No pink salt (Insta Cure No. 1/sodium nitrite) was used in our curing process because a) it was listed as “optional”; b) we didn’t have any; and c) added nitrates/nitrites are chemicals we try to mostly avoid.

Micah also left out the juniper berries because, well, where on earth do you buy juniper berries, anyway? So extra bay leaves and rosemary took the place of those.

Our slab of pork belly cured in the salt/sugar/seasoning mixture for about a week, during which time it was flipped and rotated occasionally and released a fair amount of moisture. Then, Micah cleaned off the cure and it was time for smoking.

Micah wanted to cold-smoke the bacon rather than hot-smoking it (which would have cooked it instead of leaving it raw). Of course, we don’t own any kind of fancy smoking appliances, so (as usual) we improvised:

Micah’s DIY cold smoker, constructed from everyday household items

Micah got the idea for this from the LA Weekly blog and (again, for the most part) followed their instructions, subbing an aluminum beer can for the tin can that they suggested.

To make your own cold smoker, you need….

  • a soldering iron (preferably one that’s never been soldered with before–we picked up a cheapie from the hardware store for about $15)
  • a large roasting pan
  • a wire rack
  • a tin or aluminum can, with the top almost completely removed so it makes kind of a flip-top lid
  • wood chips
  • ice packs
  • foil

You can see in the picture basically how all this is put together. The wood chips are inside the PBR can, and the soldering iron rests inside of that where it heats the wood to create smoke, but no fire–pretty cool! Once you’ve got your roasting pan smoker set up, you just put whatever food item you would like to smoke onto the rack, turn on the soldering iron, and cover the whole rig with aluminum foil to keep the smoke in.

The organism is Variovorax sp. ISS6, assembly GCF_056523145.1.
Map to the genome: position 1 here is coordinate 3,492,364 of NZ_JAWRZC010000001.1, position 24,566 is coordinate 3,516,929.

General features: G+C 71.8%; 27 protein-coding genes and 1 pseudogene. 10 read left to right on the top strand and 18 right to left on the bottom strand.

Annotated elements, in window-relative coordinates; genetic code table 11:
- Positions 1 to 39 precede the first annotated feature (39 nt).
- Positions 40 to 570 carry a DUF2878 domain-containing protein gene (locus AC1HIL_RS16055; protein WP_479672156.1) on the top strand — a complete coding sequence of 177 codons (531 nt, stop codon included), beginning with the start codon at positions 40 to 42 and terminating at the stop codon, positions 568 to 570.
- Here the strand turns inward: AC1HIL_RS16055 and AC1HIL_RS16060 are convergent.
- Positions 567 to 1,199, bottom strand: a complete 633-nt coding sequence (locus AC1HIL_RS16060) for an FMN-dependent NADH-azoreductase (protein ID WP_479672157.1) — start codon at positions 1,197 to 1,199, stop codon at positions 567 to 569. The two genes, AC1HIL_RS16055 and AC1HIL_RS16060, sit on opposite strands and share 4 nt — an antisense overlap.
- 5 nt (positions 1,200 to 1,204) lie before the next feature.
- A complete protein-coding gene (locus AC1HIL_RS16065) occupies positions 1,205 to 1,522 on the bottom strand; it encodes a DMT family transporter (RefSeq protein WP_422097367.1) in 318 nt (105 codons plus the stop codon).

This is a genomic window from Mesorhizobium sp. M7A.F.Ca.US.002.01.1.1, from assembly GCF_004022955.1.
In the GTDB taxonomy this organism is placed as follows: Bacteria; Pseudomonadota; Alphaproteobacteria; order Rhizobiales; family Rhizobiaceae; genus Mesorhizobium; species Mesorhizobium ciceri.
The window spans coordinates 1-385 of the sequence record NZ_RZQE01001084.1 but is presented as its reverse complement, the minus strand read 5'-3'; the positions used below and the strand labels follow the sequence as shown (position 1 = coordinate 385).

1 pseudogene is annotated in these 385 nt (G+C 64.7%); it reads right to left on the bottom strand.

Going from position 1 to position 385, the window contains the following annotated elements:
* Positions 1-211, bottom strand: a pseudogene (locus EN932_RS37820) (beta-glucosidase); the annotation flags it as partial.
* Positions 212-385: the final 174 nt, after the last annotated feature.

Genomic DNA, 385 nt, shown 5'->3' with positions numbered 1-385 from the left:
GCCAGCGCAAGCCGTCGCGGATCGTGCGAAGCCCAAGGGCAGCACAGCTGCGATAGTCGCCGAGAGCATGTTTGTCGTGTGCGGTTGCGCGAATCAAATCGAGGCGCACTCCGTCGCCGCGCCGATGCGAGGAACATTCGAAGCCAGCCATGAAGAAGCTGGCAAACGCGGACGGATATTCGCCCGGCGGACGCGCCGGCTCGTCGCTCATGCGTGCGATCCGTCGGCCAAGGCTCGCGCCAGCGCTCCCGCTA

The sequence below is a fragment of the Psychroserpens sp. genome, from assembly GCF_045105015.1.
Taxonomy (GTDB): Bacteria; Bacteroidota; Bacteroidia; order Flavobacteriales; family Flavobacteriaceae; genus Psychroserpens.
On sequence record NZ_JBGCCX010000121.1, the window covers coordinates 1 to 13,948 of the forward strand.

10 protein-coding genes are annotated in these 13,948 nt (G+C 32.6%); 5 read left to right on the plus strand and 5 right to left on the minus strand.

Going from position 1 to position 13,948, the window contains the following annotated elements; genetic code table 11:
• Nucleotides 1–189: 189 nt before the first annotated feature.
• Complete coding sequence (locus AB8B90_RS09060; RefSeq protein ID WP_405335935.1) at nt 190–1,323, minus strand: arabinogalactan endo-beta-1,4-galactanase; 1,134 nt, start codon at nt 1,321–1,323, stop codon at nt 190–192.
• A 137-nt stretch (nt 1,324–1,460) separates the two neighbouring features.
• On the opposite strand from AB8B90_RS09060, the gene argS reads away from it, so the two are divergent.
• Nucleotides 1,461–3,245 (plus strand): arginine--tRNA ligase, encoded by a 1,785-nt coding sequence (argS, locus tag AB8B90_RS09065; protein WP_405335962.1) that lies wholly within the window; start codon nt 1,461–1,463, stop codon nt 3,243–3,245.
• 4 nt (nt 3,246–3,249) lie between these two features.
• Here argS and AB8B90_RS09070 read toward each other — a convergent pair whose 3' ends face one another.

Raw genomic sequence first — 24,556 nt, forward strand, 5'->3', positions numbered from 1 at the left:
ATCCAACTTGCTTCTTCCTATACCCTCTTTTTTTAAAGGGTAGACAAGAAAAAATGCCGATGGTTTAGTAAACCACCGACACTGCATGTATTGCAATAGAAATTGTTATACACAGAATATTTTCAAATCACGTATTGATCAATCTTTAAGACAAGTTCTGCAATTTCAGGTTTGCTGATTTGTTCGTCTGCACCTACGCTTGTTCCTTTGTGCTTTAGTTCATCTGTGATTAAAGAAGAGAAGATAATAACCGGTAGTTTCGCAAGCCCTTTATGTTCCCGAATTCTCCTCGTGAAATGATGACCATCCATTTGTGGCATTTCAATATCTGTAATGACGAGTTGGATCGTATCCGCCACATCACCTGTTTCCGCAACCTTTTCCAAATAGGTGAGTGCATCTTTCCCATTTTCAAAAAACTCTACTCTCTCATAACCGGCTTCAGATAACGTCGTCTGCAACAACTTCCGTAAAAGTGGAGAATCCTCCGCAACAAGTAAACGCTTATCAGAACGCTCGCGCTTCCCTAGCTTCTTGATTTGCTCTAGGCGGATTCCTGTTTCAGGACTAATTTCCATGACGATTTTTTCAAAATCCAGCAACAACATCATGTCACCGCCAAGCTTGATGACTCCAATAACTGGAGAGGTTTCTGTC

The day Micah smoked his bacon, he had the smoker going pretty much all day, changing the woodchips out about every hour or two. Our whole house and porch and yard were enveloped in an intoxicating aura of porky smoke, which was fabulous. Even our hair and our clothes smelled like bacon. And I have to admit, while I always find Micah attractive, somehow he’s extra sexy when he’s bacon-scented. 🙂

When the bacon was done smoking late that evening, it looked like this:

just look at that smoky golden glow….

And it smelled incredible.

Since the whole slab was about three pounds, Micah cut it into six 8-ounce hunks, and we froze all but one of them.

Then, finally, it was time to try the bacon!

Micah sliced it nice and thick.  This is what it looked like raw:

nice ‘n’ streaky

And then we cooked it up good and crispy in a cast-iron skillet:

<insert drool here>

The verdict?

Amazing.

This bacon tastes like bacon squared, perfectly smoky and porky and delicious. The only change Micah said he will make next time (oh, yes, there will be a next time!) is to cure the bacon for a slightly shorter amount of time, maybe 4-5 days instead of a week, as this batch is almost, but not quite, on the verge of being too salty.

I think we’ve devoured half of this batch of bacon in just a few short weeks, enjoying it on burgers and sandwiches, with eggs and toast for breakfast, and crumbled over a bed of tangy, spicy collard greens:

served with black-eyed peas, summer squash, and cornbread, naturally

Not only has this project sold us on curing our own bacon from now on, but it has also inspired us to branch out into other curing and smoking experiments–I am itching to try making our own smoked salmon!

In the meantime, we’ve still got a pound and a half of beautiful home-cured, home-smoked pork belly in our freezer, and I can’t imagine it will last much longer.

After all, everything’s better with bacon. 🙂

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forgetfulness, plus a perfect parsley pistachio pesto

We needed fresh parsley the other day.

I knew we needed it, because it’s not something we usually keep around.

We needed fresh parsley–I knew we did, was absolutely sure we did–so I picked some up at the store…

…only to return home and discover that we already had a slightly wilted and forgotten bunch of fresh parsley in the fridge, leftover from another night.

The older bunch of herbs was certainly no longer in its prime, not perky enough to garnish the fancy dinner Micah was making for me, but certainly not yucky enough just yet to toss in the compost pile.

So there I was a few mornings later, brainstorming lunch ideas and faced with not one but two bunches of floppy parsley, not to mention a whole-heck-of-a-big loaf of fresh sourdough.

But what about all that parsley?

A saggy parsley salad with sourdough croutons didn’t strike my fancy. Neither did wilted parsley sandwiches. Even bacon wouldn’t save those.